Administrator Jim Bridenstine, who presided over his first landing of the Red Planet as head of the space agency, said: "What a wonderful day for our country."
Seven hours after the landing, the agency reported that InSight's vital solar panels were open and recharging its batteries.
During the upcoming 24-hour and 39-minute "suns" or Martian days, flight controllers will also assess the integrity of InSight's extremely important robotic arm and its scientific instruments.
Three UK seismograph instruments are aboard the spacecraft, part of a £ 4 million British Space Agency effort to measure marsquakes on the planet.
Sue Horne, head of space exploration at the UK Space Agency, said: "It is wonderful news that the InSight spacecraft has landed safely on Mars.
"The UK scientists and engineers involved in this mission have committed themselves to building the seismograph on board for several years and the descent is always a worrying time.
"We can now await the implementation of the instrument and the data that will begin to arrive in the new year to improve our understanding of how the planet formed."
The robot will be the first probe that will focus only on understanding the interior of Mars, from its core to its crust.
A second instrument will excavate five meters into the soil of Mars, measuring the temperature of the planet, while a third experiment will determine how Mars rocks on its axis.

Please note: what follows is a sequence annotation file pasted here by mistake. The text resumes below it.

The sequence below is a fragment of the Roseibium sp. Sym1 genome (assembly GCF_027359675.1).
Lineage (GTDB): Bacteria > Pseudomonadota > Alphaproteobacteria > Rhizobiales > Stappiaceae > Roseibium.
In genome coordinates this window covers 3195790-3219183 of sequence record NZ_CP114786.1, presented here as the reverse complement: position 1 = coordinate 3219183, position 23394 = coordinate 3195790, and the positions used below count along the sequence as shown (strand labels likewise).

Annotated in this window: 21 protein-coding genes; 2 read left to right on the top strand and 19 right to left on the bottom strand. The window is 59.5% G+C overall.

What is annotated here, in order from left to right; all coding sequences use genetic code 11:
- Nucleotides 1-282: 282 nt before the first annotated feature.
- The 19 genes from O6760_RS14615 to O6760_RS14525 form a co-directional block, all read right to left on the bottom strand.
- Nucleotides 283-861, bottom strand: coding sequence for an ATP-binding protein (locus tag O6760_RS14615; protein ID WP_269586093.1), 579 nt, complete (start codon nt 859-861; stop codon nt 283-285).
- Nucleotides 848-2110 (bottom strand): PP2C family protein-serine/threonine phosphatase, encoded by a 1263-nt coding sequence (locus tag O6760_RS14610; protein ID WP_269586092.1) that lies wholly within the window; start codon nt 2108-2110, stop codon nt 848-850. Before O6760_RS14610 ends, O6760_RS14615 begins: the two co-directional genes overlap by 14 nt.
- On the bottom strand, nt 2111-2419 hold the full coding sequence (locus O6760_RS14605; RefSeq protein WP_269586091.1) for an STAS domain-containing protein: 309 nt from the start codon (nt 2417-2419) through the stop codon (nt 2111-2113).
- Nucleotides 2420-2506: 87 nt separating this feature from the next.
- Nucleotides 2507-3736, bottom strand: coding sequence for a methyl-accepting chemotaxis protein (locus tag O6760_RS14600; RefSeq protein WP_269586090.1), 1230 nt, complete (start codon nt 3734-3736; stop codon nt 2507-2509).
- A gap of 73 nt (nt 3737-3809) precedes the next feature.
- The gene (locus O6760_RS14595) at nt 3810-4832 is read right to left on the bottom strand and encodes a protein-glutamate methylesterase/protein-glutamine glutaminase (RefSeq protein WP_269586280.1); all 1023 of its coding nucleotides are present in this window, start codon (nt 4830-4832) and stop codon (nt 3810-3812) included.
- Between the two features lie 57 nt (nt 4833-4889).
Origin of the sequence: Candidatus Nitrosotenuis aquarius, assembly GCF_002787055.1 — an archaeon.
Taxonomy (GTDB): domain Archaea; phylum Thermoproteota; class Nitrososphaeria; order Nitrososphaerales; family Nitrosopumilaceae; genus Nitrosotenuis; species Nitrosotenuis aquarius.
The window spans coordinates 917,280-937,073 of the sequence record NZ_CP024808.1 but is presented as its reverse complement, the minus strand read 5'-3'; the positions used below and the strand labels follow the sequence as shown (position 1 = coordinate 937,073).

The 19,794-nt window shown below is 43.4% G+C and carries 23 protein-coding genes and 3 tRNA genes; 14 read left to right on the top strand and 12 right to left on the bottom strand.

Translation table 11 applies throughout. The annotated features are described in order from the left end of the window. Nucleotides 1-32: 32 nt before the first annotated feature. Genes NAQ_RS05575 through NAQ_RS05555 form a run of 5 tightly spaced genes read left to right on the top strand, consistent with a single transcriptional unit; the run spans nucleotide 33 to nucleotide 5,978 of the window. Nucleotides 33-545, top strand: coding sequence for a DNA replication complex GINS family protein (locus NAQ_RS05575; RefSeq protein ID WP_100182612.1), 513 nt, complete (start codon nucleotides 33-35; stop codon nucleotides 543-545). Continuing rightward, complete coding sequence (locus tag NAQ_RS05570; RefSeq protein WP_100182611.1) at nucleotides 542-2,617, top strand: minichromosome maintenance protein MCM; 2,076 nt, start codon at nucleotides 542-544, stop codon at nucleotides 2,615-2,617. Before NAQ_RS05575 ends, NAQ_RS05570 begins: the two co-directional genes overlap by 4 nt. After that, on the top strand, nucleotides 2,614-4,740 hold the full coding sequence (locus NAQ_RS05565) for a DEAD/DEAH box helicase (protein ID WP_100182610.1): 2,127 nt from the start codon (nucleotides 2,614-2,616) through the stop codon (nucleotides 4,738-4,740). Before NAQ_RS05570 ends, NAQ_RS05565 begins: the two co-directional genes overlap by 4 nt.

The InSight's 77-mile descent to the surface was slowed by atmospheric friction, a giant parachute, and retro rockets. When it finally landed 6-1 / 2 minutes later, it was traveling at a mere 5 mph (8 km / h).
The stationary probe, launched from California in May, then stopped for 16 minutes for the dust to settle around the landing site before its disk-shaped solar arrays rolled to provide power.
The location in the Elysium Planitia area north of its equator has been described as an ideal location for its flat, rockless surface.
It is 600 miles from the 2012 landing site of the curiosity of Mars the size of a car, the last spacecraft sent to the Red Planet by NASA.
The smaller InSight, of 880 pounds (360 kg) – its name short for Inner Exploration Using Seismic Investigations, Geodesy, and Heat Transport – marks the 21st US Martian exploration, including the Mariner fly-by missions of the 1960s. Nearly two dozens of other missions to Mars were sent from other nations.
This two-year, 633-million-pound mission aims to shed new light on how the Red Planet was formed and its deep structure, mapping its core, crust and mantle.
To achieve this, the probe is equipped with powerful sensors and equipment to help collect data.
There are solar panels the size of ping pong tables and a six-foot tall robotic arm.
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InSight also has a thermometer nicknamed "Mole," which will dig 16 feet below the Martian surface to do underground temperature readings.
The probe is also equipped with wind and heat sensors, which help to operate thermal and wind shields – to protect against damage.
Only 40% of the missions to the planet were successful and all were led by the United States.
Do you think you will get a chance to visit Mars someday? Let us know in the comments!